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All About Flexible Living Spaces

All About Flexible Living Spaces The trend in new home design is to create flexible living spaces that adapt to your changing lifestyle and needs. This is especially important in homes 1,400 to 2,500 square feet, that can't afford to waste any space. Common flexible spaces include rooms that can be combined to create in-law suites, home offices (even his and hers), music/media rooms, craft or hobby rooms, dens that can become guest rooms and dining rooms that can become offices.

"Since each family's needs and wants change over time, we definitely understand how important it is to include flexible-use spaces into our home designs," said Mark Mathis, THD design partner and president of House Plan Gallery, which specializes in stock house plans with flexible spaces for homes between 1,000 and 3,000 square feet. "When we design a floor plan, we want our customers to have the ultimate in flexibility and, as such, this consideration acts as a driving force in everything that we do."

According to Mathis, the dining room is one of the most commonly used flexible spaces in his house designs, because they are designed with privacy and practicality in mind.

"We have found that the dining room turns off most people in our generation, because they don't have use for a dining room," Mathis said. "Basically they use the dining room like I use it in my own personal home. We have three small children and we don't cook or entertain so that room has pretty much been turned into a play room with two French doors to corral them."

But Mathis knows that his plans are not being sold just to young families, but to an older generation who enjoys cooking and entertaining and considers a dining room a "must have" living space.

"With designing stock house plans we try to hit the sweet spot of the largest amount of people and since our size house plans are not just targeted for young families but retired couples who may want a dining room we always include a dining room to the left or right of the foyer," Mathis said.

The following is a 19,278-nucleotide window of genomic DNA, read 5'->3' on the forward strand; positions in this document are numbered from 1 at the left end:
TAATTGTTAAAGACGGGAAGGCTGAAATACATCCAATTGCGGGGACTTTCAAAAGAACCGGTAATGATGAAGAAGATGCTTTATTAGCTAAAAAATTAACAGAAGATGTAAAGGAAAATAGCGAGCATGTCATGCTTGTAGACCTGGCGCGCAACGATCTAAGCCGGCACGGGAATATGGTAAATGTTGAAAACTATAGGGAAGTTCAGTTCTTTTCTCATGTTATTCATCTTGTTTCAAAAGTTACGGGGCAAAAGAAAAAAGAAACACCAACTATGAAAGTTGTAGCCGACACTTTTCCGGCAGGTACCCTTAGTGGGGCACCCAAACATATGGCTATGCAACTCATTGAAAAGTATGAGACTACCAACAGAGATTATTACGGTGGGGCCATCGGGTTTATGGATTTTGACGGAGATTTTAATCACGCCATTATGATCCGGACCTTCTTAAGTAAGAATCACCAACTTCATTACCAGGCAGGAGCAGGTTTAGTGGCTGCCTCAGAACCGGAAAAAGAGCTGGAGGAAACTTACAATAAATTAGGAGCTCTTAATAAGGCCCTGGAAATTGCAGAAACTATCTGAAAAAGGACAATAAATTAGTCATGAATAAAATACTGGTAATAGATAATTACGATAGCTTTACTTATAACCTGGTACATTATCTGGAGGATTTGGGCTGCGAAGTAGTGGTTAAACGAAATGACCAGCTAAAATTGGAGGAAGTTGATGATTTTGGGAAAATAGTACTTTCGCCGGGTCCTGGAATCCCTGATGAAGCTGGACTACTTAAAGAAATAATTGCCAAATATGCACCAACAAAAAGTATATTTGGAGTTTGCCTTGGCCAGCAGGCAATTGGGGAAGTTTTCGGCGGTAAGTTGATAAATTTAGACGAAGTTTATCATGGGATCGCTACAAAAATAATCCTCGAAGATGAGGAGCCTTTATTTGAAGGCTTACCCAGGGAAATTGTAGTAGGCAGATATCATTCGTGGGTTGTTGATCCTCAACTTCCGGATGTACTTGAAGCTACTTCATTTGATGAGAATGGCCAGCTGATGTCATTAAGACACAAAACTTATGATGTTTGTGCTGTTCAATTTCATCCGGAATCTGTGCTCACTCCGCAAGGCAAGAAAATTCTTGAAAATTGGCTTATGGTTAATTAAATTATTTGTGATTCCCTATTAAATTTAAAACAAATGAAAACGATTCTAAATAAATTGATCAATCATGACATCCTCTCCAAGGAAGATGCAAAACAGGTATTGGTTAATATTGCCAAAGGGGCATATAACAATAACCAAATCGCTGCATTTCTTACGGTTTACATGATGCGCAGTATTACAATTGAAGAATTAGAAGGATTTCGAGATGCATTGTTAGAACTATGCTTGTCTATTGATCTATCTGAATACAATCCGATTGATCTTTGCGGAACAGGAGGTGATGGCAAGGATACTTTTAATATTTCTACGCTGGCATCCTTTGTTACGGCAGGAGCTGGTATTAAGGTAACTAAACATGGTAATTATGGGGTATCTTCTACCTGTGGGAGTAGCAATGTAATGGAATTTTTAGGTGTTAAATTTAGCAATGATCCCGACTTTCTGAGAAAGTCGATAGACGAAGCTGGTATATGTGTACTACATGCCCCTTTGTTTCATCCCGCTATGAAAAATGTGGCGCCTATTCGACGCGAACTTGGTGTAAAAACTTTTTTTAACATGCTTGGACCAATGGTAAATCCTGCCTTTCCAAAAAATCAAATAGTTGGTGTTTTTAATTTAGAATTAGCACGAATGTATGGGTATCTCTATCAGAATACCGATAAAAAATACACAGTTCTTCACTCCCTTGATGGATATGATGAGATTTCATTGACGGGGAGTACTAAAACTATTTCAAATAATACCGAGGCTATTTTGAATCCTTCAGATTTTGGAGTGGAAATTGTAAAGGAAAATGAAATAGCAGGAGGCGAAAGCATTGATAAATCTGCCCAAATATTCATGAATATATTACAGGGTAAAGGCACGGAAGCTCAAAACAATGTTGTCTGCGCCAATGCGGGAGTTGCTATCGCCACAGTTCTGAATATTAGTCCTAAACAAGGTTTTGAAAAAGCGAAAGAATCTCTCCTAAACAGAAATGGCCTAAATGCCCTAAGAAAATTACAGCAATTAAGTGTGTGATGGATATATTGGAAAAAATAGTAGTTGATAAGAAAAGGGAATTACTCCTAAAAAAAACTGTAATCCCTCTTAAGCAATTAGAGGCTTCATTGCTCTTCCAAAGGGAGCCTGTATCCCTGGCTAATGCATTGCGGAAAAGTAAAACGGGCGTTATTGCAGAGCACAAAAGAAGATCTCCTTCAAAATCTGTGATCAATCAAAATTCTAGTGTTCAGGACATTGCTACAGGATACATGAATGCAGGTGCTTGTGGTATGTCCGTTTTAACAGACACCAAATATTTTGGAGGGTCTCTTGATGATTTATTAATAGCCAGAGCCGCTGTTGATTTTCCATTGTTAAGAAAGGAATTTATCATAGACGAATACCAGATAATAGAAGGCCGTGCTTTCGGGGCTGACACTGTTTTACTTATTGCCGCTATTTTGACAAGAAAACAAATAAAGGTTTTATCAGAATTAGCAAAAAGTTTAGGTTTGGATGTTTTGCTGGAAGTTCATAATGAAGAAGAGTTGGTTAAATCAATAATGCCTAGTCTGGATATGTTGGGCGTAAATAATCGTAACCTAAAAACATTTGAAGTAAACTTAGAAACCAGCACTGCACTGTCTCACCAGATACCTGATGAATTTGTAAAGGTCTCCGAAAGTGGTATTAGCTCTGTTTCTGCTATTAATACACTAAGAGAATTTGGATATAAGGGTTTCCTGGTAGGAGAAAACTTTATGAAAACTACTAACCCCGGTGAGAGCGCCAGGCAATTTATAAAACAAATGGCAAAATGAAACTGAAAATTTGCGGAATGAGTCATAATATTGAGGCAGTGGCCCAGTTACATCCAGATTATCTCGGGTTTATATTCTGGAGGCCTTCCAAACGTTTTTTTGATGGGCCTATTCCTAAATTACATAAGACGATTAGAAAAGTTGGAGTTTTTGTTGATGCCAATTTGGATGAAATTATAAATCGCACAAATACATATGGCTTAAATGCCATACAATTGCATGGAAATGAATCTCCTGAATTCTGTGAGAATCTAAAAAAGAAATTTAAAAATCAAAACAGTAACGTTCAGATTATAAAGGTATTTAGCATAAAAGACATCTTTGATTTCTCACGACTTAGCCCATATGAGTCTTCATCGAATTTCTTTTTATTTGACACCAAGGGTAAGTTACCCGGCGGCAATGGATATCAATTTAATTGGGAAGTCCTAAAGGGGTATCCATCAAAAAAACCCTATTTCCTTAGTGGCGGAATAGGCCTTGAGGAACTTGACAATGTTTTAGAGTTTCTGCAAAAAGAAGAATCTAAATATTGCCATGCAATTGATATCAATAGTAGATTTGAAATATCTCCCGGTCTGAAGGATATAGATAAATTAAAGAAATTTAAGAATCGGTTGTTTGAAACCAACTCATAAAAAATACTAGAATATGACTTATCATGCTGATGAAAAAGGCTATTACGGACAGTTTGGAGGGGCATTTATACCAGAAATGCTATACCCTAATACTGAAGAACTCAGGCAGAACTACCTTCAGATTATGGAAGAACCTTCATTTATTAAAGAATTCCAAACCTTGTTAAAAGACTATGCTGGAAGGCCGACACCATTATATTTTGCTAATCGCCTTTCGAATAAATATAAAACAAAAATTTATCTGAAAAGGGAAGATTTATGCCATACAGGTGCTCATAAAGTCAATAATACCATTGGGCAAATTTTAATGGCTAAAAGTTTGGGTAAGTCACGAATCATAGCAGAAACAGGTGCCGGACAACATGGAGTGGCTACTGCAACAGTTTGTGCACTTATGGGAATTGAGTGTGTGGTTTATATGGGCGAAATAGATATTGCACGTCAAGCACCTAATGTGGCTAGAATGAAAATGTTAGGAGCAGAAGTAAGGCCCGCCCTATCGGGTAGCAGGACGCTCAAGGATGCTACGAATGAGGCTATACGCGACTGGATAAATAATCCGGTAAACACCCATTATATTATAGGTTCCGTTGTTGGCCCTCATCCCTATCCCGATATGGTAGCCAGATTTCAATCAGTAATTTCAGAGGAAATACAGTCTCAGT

While a flexible space can lend itself to almost anything, Mathis is seeing that the most popular uses for these spaces are a home office, play room and guest room. "Everyone needs a home office and in some cases a husband and wife each need their own," he said. "Some of our plans have optional walls [typically drawn with a dash line] in case you're looking for a more open feel. We try to give our plans as much flexibility as possible so you don't have to come back to us for modifications."

Equally important as including flexible spaces in a new home design is adding a bonus room/space.

"We always try to include at least one flexible space in every single design so as your family grows and your needs change you don't have to worry about additions," Mathis said. "We also try to include a bonus room, which adds a lot of value so you can build it out."

Even if you don't plan on building your bonus space right away, at least your house has been designed and built with enough roof height, optional stairs, insulation and walls.

"Why wouldn't you choose a floor plan that already has a bonus room drawn and gives you the flexibility to build it some day," Mathis said. "A bonus room can easily add 200 to 400 square feet to your home and will increase your home's value."